A career in music has always been something of a foregone conclusion for Byron Lynn Nettles, Jr., the son of a DJ and grandson of a Zydeco musician. The Orange native, now Houston-based rapper known better by his stage name Yung Pooda, has known since grade school he would dedicate his life to making music. Today, his latest single “Forever Tippin” — an homage to Slim Thug’s Houston anthem “Still Tippin” — is climbing the hip hop charts, reviving an iconic sound most young Houston rappers are opting out of.
“I was born into this,” he says. “I started making music at nine.” But lineage alone guarantees nothing in an industry as competitive and oversaturated as hip hop. The would-be star needed more than musical roots to justify his career choice. His early days in the game were spent handing out CDs in Houston parking lots, and paying for said CDs, and the studio time to make them, in ways Nettles has only alluded to in previous interviews. However he managed to fund his career, that same lifestyle nearly erased the hard-earned momentum he had finally achieved just a few years ago.
“I wanted a Houston legend for it,” says Pooda of his 2017 single “Beat Up The Block” featuring Paul Wall. “Paul and I had a mutual connection, and he decided to hop on after hearing it. The rest was up from there.” The track, while failing to garner much attention, gave the young artist’s career a monumental dose of credibility, while also showcasing his slick lyrical talent. Around the same time, Pooda was booking tour dates with Boosie BadAzz, Slim Thug and Z-Ro. By all appearances, he was a superstar in waiting. Until, just as suddenly, he disappeared.
A stint back in Orange, a few conversations with God and, curiously enough, a global pandemic, is what it took to get Nettles back on track. The rise of TikTok in the year prior to the pandemic and the sudden and prolonged lockdowns of 2020 worked out remarkably well for the young man who, months earlier, had signed to It's a 10 Records, a boutique indie label distributed by EMPIRE. "Repeat That", Pooda's first single of 2020 and his first release since "Beat Up The Block", went viral on TikTok and later YouTube after earning it's own dance routine. Later that year, Pooda followed up on the track's success with yet another TikTok banger, "Chicken N Grits" featuring DreamDoll.
"Those tracks spoke because everyone can relate to them," says Pooda. "'Repeat Dat' has a mantra that makes you feel good, and 'Chicken and Grits' has the same effect. Both tracks came out at the height of quarantine, so all the love they received on social media shows that people were looking for an escape from being in the house."
This time around, Nettles capitalized on the buzz. Earlier this year, he followed up on the success of "Chicken N Grits" with a remix that features Trey Songz, and more recently released his most successful single to date, "Forever Tippin". A reworking of Slim Thug's Houston rap anthem "Still Tippin", Pooda's "Forever Tippin" pays homage not only to the track's original stars, but to the uniquely Houston rap sound they pioneered. The new single remixes both the original track's beat and hook, and Slim even makes an appearance in the song's music video, which was directed by "Still Tippin" director Mr. Boomtown.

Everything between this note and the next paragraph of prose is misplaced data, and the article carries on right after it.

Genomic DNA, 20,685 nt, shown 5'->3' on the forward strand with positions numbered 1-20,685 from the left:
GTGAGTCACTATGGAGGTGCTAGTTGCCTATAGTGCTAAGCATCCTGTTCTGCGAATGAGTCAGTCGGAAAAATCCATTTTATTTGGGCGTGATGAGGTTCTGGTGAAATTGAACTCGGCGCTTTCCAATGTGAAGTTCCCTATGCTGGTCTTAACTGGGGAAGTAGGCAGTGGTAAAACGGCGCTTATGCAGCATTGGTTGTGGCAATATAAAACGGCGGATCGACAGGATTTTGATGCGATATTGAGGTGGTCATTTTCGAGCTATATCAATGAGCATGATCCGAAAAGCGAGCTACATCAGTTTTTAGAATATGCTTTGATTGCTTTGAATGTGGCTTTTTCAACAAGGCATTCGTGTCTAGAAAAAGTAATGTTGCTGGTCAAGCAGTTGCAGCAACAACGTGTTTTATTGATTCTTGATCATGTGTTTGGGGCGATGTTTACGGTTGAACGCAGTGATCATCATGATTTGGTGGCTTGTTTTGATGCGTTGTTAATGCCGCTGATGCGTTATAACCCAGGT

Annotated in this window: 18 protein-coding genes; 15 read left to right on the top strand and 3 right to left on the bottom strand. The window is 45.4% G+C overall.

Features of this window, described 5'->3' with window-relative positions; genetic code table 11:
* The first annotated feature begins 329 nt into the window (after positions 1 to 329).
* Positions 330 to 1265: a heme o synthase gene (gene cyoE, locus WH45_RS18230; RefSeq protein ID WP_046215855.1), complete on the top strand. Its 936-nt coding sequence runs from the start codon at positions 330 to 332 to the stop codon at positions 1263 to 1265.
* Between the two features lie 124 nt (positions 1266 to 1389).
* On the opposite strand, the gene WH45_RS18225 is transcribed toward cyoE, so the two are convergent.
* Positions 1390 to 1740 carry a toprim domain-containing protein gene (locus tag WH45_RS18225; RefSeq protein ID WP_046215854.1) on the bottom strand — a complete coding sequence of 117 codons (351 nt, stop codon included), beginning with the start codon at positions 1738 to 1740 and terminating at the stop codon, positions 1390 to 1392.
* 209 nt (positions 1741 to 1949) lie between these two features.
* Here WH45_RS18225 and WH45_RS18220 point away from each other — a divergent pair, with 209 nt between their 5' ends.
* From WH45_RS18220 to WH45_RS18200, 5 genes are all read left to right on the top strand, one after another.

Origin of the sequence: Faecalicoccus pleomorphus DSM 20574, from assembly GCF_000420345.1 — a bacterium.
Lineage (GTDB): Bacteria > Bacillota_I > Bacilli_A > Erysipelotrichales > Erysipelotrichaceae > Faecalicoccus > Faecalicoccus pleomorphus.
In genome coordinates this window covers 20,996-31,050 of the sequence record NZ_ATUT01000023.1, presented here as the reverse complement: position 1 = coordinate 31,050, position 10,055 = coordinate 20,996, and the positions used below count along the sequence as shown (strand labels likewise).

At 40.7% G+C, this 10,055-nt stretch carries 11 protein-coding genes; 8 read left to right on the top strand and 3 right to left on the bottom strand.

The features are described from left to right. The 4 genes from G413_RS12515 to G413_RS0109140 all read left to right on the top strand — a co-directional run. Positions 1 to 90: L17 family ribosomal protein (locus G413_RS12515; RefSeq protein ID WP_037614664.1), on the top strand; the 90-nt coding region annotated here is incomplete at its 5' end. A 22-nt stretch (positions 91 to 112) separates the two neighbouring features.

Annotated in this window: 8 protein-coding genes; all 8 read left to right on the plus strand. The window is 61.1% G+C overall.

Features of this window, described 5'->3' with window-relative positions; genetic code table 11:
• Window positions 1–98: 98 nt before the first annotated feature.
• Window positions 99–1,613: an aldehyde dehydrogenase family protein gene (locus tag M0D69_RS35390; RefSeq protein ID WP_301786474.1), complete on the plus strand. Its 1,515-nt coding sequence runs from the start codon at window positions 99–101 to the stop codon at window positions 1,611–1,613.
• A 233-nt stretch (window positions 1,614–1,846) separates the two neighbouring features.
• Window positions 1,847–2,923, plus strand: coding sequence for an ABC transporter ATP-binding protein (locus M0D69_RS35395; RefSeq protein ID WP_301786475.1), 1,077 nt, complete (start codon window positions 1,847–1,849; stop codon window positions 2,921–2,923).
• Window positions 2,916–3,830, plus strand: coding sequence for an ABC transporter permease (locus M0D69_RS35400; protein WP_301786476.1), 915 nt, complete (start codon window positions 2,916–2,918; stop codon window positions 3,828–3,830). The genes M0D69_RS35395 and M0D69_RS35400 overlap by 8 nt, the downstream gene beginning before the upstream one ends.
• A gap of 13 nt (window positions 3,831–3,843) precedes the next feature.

"It was something I always wanted to do," says Pooda. "That was always one of my favorite songs, and I just felt like it's still is a Texas anthem. I just wanted to go back and put my twist on it—give my feel on it and introduce it to a new generation."
The single has been incredibly well received, breaking the top 30 on Billboard's Mainstream R&B and Hip Hop Airplay charts and the top 20 on Mediabase's Urban Radio Charts. On YouTube, the music video has amassed nearly 5 million views, and "Forever Tipping" has now been featured on Spotify's Out The Mud editorial playlist, Apple Music's The Plug/ Baseline editorial playlist and Tidal's New South editorial playlist.
Its reception indicates an overwhelmingly positive response to the song's nostalgic appeal, even as a new generation of breakout rappers move away from the city's slow and low roots. The catalogue of Houston's current class of rap stars, names like Maxo Kream, Travis Scott, Megan Thee Stallion and ODB Bloodbath, ranges from alternative synth rap to hardcore gangster rap, trap and everything in between. The once singular and signature sound of the city's rap scene has largely been relegated to the throwback bin. Or, if Yung Pooda has anything to say about it, perhaps not.
"I think Houston is headed to a great space in Hip Hop," he says. "Many artists are going back to their home roots and taking older tracks and paying homage. We are bringing that throwback vibe in our own, unique way. That said, there's room for it all, and Texas artists are showing out in many ways. We do it all here, and that's why music is in a great space here in Houston."
Going by the numbers, it seems Pooda's remarks are on the money. While Houston's slowed down, SLAB-centric brand of hip hop may no longer be the only show in town, it's likely to never go out of style in the Bayou City. Houston's rap scene may very well be forever tippin.